21% of Social Care Cases Unallocated, According To New Report

Over a fifth of social care cases have yet to be allocated a social worker, according to a new study by TUSLA.

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By Conor McNally

21% of social care cases have not yet been allocated to social workers, with Dublin North showing the biggest increase in the number of unallocated open cases, according to the second quarterly report of 2016 from the Child and Family Agency.

There are 5,610 open cases awaiting allocation throughout Ireland, a slight increase from the first quarter of 2016 but 5% lower than the same quarter last year.  The figures are broken down by region and 2,078 of those cases (37%) come from areas in Dublin city or that at least partly include Dublin i.e. Dublin South East/Wicklow.

Open cases awaiting allocation in the Dublin area

screen-shot-2016-10-22-at-23-17-43
(Source: Conor McNally / Tableau)

Dublin North has 875 open cases awaiting allocation, the highest number in the country, and also reported the largest increase in unallocated cases from the first quarter of 2016 with 362. This increase was four times the size of the next biggest increase in the time period.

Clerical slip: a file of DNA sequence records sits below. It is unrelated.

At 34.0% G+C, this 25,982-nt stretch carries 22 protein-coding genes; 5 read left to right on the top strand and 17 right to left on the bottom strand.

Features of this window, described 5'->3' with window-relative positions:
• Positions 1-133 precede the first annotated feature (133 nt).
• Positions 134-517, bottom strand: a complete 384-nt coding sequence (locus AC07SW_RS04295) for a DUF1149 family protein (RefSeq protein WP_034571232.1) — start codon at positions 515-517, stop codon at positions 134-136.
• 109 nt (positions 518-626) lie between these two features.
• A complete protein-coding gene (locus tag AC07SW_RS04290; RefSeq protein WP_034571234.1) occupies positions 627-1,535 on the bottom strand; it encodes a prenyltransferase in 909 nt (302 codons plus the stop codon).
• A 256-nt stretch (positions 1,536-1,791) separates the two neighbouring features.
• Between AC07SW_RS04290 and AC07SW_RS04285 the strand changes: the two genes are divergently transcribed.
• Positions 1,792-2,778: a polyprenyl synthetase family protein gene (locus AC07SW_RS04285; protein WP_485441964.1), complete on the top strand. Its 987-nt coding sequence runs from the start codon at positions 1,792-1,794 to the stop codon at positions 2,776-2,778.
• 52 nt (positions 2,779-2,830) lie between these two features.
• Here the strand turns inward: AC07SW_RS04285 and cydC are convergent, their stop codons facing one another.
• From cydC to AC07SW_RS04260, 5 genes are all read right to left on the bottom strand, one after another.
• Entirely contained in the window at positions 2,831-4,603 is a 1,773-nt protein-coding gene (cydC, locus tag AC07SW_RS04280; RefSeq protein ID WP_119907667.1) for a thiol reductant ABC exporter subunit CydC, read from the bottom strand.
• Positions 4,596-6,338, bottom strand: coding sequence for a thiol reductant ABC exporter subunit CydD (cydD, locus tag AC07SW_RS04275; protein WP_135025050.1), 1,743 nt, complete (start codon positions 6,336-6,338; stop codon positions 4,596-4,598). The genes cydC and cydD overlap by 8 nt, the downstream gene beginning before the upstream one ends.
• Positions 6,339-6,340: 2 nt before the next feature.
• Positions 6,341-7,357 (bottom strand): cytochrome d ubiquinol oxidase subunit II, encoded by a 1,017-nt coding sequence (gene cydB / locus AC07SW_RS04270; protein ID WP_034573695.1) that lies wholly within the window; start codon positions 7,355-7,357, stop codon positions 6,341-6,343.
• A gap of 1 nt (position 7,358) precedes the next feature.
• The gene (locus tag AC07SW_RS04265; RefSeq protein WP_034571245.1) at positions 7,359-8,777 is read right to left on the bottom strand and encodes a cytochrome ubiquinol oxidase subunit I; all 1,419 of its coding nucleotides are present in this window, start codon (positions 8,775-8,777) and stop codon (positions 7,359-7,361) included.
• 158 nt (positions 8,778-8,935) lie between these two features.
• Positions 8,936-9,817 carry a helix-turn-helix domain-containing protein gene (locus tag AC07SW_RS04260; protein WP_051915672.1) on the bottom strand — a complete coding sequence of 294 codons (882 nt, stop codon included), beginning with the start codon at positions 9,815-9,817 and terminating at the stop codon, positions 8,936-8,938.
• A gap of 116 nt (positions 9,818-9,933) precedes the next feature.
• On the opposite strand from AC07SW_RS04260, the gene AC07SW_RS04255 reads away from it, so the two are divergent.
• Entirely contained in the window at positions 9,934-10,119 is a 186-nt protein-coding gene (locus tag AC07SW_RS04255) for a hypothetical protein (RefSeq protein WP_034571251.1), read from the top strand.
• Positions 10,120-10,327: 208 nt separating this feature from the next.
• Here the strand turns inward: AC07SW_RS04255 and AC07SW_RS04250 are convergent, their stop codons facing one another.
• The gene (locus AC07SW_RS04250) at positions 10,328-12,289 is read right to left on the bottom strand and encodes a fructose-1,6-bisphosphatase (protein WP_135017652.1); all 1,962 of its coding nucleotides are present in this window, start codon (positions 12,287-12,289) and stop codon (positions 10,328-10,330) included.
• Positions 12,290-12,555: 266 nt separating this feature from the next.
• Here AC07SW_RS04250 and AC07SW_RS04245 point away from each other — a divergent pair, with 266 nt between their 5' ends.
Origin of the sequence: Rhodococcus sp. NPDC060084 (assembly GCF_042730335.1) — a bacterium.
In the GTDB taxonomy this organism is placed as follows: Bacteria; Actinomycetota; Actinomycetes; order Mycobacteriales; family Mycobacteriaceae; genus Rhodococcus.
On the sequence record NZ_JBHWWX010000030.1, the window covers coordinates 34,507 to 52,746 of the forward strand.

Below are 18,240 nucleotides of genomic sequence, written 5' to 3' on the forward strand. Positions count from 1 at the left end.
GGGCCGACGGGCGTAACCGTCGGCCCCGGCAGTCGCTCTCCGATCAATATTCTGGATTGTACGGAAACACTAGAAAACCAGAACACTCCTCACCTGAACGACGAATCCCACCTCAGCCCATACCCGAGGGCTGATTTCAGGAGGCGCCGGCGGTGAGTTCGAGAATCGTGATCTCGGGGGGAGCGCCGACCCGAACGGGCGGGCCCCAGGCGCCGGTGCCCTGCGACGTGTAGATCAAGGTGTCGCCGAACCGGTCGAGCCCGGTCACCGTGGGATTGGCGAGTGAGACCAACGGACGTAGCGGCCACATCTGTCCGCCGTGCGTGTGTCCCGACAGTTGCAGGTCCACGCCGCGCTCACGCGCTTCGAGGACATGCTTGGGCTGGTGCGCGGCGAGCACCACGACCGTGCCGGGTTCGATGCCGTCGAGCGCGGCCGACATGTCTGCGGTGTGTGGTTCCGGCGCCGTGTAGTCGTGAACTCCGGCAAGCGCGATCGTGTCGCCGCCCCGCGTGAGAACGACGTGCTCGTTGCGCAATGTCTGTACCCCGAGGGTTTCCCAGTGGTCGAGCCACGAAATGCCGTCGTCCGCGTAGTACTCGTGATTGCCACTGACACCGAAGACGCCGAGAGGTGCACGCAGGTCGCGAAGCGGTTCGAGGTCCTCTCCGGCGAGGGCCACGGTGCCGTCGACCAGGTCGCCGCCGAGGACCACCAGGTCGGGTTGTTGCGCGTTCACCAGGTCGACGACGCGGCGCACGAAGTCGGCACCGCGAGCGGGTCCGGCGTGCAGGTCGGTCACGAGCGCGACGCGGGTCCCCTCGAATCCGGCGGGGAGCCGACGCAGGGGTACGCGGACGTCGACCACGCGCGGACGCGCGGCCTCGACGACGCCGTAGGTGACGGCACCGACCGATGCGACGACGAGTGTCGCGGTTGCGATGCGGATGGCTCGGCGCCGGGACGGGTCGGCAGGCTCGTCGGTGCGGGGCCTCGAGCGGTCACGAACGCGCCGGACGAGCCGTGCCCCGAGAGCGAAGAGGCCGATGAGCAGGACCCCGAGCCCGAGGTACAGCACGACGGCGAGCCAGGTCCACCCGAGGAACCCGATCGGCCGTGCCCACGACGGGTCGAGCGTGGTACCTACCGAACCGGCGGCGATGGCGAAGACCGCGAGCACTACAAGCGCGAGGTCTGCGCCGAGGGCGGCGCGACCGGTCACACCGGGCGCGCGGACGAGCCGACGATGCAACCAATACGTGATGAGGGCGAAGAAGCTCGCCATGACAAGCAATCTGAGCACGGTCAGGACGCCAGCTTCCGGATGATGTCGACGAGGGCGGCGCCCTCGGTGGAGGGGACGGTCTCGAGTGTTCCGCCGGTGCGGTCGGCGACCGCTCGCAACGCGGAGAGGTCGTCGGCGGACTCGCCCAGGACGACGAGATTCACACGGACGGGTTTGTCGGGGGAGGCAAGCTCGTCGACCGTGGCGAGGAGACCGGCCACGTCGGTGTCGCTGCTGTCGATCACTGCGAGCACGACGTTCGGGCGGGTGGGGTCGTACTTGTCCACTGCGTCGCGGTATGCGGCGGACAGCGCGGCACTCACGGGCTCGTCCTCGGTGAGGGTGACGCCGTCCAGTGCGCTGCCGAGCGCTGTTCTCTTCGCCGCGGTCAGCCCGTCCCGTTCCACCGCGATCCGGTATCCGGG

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(Source: TUSLA)

Dublin North City also reported an increase in the number of unallocated cases but three Dublin areas reported decreases. Dublin South Central reported the largest decrease with 269 fewer cases than in the first quarter of 2016.

Cases awaiting allocation are assigned priority levels of high, medium or low. A leaked internal report in 2015 showed there were 2,470 cases without an assigned social worker classified as high priority. That number is now 820 according to the second quarterly report in 2016, down 32% even from the first quarter of 2016.

A breakdown of unallocated cases and priority levels 

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(Source: Conor McNally / Tableau)

Of the Dublin regions, Dublin South West/Kildare/West Wicklow had the highest number of high priority cases with 174. One of the most striking findings was that Dublin North, an area with 875 unallocated open cases, the highest figure in the country, did not have a single case classified as high priority awaiting allocation.

The Child and Family Agency has made a big push in the last year to bring down the numbers of high priority cases awaiting allocation following a leaked internal report in 2015. The report titled Measuring the Pressure V2, warned that a chronic shortage of social work staff compounded with new laws introducing the mandatory reporting of child protection concerns would put children at risk.

The number of high priority open cases without an allocated social worker is almost half of what it was in the equivalent period last year but how the priority levels are measured is also under review, according to the agency.

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